Our particular implementation of the Stokes drift kernel requires a surface Stokes velocity field \(\mathbf{v}_{\text{Stokes}}(\mathbf{x}_{z=0}(t),t)\), as well as a peak wave period field \(T_p(\mathbf{x}_{z=0}(t),t)\). Earlier versions of this kernel have been used in @Onink2022.

## Wind-induced drift / Leeway#

Plastic particles at the ocean surface that are not completely submersed will experience a force from the relative wind due to a wind drag, leading to a wind-induced drift. This wind-induced drift of the particle is called leeway @Allen1999, which can be decomposed into a downwind component (in the direction of the wind), and a crosswind component (which is typically non-zero for asymmetric objects). As we assume that each plastic particle is spherical, we can ignore the crosswind component of leeway, and only consider the downwind component of leeway. The downwind component follows an almost linear relationship with the relative 10m wind speed @Allen2005, so we model the leeway as

where \(\mathbf{v}_{\text{Wind}}\) is the wind velocity 10m above sea level, and \(c\) is the leeway rate (a percentage of wind speed, which we refer to in the code as the windage coefficient). Ignoring all additional behaviour of the particle, then \(\mathbf{v}_{\text{Wind}} - \mathbf{v}\) is the relative wind acting on the particle.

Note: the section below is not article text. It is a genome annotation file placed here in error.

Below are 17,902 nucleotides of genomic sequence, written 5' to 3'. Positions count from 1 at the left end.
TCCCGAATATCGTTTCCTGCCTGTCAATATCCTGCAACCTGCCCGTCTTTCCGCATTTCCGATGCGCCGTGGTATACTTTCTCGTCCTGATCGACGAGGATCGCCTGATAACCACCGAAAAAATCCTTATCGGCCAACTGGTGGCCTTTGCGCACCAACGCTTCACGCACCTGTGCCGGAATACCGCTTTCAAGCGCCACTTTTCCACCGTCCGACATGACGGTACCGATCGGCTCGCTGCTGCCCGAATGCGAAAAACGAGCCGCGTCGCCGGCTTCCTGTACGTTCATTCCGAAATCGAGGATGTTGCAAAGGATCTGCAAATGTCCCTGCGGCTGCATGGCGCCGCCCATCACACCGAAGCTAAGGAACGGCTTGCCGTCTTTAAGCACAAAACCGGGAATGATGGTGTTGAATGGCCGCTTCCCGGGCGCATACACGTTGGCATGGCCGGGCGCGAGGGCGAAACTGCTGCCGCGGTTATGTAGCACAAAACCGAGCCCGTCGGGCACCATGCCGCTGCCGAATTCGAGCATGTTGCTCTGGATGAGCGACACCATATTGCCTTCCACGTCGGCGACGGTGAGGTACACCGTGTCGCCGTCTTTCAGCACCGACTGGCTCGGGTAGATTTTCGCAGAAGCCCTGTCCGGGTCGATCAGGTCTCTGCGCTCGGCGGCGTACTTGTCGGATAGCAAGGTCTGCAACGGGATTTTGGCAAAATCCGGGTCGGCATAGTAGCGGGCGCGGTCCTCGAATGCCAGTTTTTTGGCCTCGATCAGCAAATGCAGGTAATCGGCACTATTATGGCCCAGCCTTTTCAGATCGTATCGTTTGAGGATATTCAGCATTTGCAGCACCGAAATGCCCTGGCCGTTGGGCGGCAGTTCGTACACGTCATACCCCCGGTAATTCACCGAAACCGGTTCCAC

A version of this kernel has been used in @Manral2024.

## Biofouling#

Plastic particles in the ocean can be a hotbed for the accumulation and growth of organisms, known as biofouling. The formation of a biofilm on the surface of a plastic particle can result in a density change, affecting the buoyancy of the particle. An initially buoyant particle may become negatively buoyant, and sink or settle, depending on the surrounding seawater density.

We model the biofouling of a plastic particle following the approach of @Kooi2017, where the settling velocity of a particle is computed from the relative density difference of the plastic particle and the surrounding seawater. Here, we assume the biofilm growth (and decay) is primarily microbial algae, and is distributed homogeneously over the particle surface. The density of the biofouled plastic particle depends on the radius and density of the particle, and the thickness and density of the algal biofilm. The primary component of the biofouling kernel is modelling the change in the number of attached algae (denoted by \(A\)) on the surface of the plastic particle. As in @Kooi2017, we model the attached algal growth as